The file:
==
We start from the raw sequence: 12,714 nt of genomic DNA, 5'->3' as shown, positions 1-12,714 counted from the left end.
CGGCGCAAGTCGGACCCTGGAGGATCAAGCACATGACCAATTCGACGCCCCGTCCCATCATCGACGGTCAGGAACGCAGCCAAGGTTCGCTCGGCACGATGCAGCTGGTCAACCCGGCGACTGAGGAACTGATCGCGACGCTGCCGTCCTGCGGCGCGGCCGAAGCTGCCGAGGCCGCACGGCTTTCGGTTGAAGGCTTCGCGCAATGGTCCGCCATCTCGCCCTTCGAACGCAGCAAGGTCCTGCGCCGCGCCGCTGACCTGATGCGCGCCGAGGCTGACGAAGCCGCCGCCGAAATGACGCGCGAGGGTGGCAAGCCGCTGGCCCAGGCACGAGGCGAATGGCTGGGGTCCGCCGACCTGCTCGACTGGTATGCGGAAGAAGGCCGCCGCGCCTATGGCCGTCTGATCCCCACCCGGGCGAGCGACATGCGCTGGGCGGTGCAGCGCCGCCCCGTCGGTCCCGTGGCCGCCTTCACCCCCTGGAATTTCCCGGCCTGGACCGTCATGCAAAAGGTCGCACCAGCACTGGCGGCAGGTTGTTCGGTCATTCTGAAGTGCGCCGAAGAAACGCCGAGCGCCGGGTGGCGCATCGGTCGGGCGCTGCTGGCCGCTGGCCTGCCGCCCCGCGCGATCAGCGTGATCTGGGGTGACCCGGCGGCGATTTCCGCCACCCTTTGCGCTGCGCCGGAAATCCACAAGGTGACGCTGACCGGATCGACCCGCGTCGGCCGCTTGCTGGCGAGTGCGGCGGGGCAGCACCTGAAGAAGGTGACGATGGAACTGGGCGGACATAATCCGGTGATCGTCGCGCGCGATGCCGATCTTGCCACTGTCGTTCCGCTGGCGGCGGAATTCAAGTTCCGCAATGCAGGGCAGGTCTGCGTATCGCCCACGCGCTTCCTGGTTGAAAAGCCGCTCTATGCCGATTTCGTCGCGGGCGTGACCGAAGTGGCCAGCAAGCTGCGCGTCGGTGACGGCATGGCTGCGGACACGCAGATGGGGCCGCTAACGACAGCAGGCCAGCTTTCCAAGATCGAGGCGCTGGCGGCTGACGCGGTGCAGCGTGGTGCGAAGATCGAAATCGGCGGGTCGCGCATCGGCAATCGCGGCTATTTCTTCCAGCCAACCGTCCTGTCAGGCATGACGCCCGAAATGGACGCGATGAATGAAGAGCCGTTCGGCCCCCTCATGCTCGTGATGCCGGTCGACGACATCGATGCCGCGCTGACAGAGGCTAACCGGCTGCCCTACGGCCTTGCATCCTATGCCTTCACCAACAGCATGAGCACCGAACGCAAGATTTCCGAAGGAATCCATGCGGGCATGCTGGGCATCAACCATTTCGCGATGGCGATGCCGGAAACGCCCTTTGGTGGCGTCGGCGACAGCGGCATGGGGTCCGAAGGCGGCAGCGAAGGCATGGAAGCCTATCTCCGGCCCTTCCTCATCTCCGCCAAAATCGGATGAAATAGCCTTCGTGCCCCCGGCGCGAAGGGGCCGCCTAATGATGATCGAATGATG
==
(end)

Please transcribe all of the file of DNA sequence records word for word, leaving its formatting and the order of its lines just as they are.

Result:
We start from the raw sequence: 12,714 nt of genomic DNA, 5'->3' as shown, positions 1-12,714 counted from the left end.
CGGCGCAAGTCGGACCCTGGAGGATCAAGCACATGACCAATTCGACGCCCCGTCCCATCATCGACGGTCAGGAACGCAGCCAAGGTTCGCTCGGCACGATGCAGCTGGTCAACCCGGCGACTGAGGAACTGATCGCGACGCTGCCGTCCTGCGGCGCGGCCGAAGCTGCCGAGGCCGCACGGCTTTCGGTTGAAGGCTTCGCGCAATGGTCCGCCATCTCGCCCTTCGAACGCAGCAAGGTCCTGCGCCGCGCCGCTGACCTGATGCGCGCCGAGGCTGACGAAGCCGCCGCCGAAATGACGCGCGAGGGTGGCAAGCCGCTGGCCCAGGCACGAGGCGAATGGCTGGGGTCCGCCGACCTGCTCGACTGGTATGCGGAAGAAGGCCGCCGCGCCTATGGCCGTCTGATCCCCACCCGGGCGAGCGACATGCGCTGGGCGGTGCAGCGCCGCCCCGTCGGTCCCGTGGCCGCCTTCACCCCCTGGAATTTCCCGGCCTGGACCGTCATGCAAAAGGTCGCACCAGCACTGGCGGCAGGTTGTTCGGTCATTCTGAAGTGCGCCGAAGAAACGCCGAGCGCCGGGTGGCGCATCGGTCGGGCGCTGCTGGCCGCTGGCCTGCCGCCCCGCGCGATCAGCGTGATCTGGGGTGACCCGGCGGCGATTTCCGCCACCCTTTGCGCTGCGCCGGAAATCCACAAGGTGACGCTGACCGGATCGACCCGCGTCGGCCGCTTGCTGGCGAGTGCGGCGGGGCAGCACCTGAAGAAGGTGACGATGGAACTGGGCGGACATAATCCGGTGATCGTCGCGCGCGATGCCGATCTTGCCACTGTCGTTCCGCTGGCGGCGGAATTCAAGTTCCGCAATGCAGGGCAGGTCTGCGTATCGCCCACGCGCTTCCTGGTTGAAAAGCCGCTCTATGCCGATTTCGTCGCGGGCGTGACCGAAGTGGCCAGCAAGCTGCGCGTCGGTGACGGCATGGCTGCGGACACGCAGATGGGGCCGCTAACGACAGCAGGCCAGCTTTCCAAGATCGAGGCGCTGGCGGCTGACGCGGTGCAGCGTGGTGCGAAGATCGAAATCGGCGGGTCGCGCATCGGCAATCGCGGCTATTTCTTCCAGCCAACCGTCCTGTCAGGCATGACGCCCGAAATGGACGCGATGAATGAAGAGCCGTTCGGCCCCCTCATGCTCGTGATGCCGGTCGACGACATCGATGCCGCGCTGACAGAGGCTAACCGGCTGCCCTACGGCCTTGCATCCTATGCCTTCACCAACAGCATGAGCACCGAACGCAAGATTTCCGAAGGAATCCATGCGGGCATGCTGGGCATCAACCATTTCGCGATGGCGATGCCGGAAACGCCCTTTGGTGGCGTCGGCGACAGCGGCATGGGGTCCGAAGGCGGCAGCGAAGGCATGGAAGCCTATCTCCGGCCCTTCCTCATCTCCGCCAAAATCGGATGAAATAGCCTTCGTGCCCCCGGCGCGAAGGGGCCGCCTAATGATGATCGAATGATG